Mondays, February 3 – April 20, 2020
Life, love, loss, death, hope—the common coin of human experience. Spring Hedgerow features Gnostic scholar Elaine Pagels as she reflectively traces her own spiritual journey in her memoir Why Religion?.
Lent features Elizabeth Johnson’s creative dialogue with the satisfaction theology of Anselm—that Jesus had to die for our sins. In 1098, theologian Anselm wrote a treatise that claimed it was necessary for God to become a human being and die in order to save the human race from our sins. This satisfaction theory that Jesus’ death paid back what was due to God grew out of the feudal culture of the time, and for the next millennium in the West put the emphasis on sin and the cross rather than Jesus’ resurrection.
Elaine Pagels struggles through loss as a parent, spouse, scholar, friend, and ever-curious seeker for healing and hope. Why do we need religion? How do spiritual traditions sustain us—our rituals and prayers, our contemplative practices and generous actions for the good of others? Who sustains us, especially in pain, crisis, and loss—family, friends, spouses, communities of faith, Jesus, God?
Celebrate Lent and all creation with fresh Easter theology. What do we make of Jesus’ death today? For nearly a thousand years Anselm of Canterbury (A.D. 1033-1109) has shaped the Western Church’s idea of God and the cross of Jesus, making God an abusive father who sends his son to die for our sins. Johnson’s book journeys from Anselm’s feudal interpretation into the life of Jesus’ resurrection in cosmic context. By Easter, participants may be a new kind of Christian.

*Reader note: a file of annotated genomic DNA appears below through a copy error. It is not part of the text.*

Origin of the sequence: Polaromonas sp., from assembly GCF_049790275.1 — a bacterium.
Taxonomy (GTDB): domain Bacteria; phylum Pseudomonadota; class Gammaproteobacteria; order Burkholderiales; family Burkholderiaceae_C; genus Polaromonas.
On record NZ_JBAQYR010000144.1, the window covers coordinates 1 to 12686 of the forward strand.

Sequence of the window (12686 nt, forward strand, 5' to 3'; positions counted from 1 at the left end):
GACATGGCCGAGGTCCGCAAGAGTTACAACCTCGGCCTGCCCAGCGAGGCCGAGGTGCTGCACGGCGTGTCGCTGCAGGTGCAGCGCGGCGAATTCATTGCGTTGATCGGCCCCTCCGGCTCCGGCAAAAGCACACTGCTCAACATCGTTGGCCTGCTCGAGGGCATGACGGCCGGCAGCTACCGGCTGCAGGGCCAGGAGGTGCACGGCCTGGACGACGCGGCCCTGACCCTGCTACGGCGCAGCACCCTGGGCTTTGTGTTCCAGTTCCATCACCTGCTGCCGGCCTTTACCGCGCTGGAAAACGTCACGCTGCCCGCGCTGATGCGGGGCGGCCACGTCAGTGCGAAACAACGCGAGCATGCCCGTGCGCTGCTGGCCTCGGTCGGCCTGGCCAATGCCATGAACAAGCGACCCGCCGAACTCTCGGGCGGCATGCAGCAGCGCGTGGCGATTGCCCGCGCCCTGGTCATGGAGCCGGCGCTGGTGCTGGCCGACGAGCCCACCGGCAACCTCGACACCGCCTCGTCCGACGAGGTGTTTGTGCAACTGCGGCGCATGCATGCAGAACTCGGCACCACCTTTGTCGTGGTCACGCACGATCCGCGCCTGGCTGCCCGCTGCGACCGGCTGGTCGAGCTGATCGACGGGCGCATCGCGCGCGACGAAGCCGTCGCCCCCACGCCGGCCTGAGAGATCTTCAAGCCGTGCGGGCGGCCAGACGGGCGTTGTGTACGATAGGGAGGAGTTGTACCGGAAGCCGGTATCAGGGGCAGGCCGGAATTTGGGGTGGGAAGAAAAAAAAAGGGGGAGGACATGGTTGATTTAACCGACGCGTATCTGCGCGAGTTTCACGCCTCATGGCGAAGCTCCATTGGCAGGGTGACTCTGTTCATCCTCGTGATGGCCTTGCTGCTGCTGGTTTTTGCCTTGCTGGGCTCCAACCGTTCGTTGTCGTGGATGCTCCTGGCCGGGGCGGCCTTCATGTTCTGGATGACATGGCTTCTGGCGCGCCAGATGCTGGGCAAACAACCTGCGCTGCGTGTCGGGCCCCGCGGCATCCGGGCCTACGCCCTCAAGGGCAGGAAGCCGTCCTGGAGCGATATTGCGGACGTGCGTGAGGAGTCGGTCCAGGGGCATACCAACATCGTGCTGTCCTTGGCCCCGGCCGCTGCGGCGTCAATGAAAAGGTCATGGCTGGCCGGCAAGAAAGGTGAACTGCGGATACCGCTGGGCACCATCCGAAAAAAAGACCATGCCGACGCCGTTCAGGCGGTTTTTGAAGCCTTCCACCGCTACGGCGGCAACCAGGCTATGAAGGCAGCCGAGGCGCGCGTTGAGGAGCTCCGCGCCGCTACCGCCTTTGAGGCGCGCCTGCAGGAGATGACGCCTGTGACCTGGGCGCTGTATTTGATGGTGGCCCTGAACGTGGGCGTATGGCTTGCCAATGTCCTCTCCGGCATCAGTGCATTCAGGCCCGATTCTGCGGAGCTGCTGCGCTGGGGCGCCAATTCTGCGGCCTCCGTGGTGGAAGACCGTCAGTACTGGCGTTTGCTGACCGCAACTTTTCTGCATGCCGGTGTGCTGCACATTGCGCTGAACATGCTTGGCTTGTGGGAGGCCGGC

COST: $240.00 for the series, $25.00 per session
(The 4/20 session is free to attend; please register.)
The Hedgerow Initiative offers sustained, systematic programming in feminist theological education, spiritual integration, and leadership for a just and holy world. In a particular way, the Initiative highlights the scholarship of women who since the 1950s have worked to reclaim women’s presence and significance in scripture, church, history, theology and culture. The Initiative takes its name from the hedgerow schools in Ireland that kept alive the language, faith, culture and community of the people during the time of the British penal codes. A hedgerow is a biosphere and a haven.
Books available for purchase at Wisdom Ways.
Andrea Tande, MA, Co-director CSJ Consociate Services
This Program’s Calendar Entries
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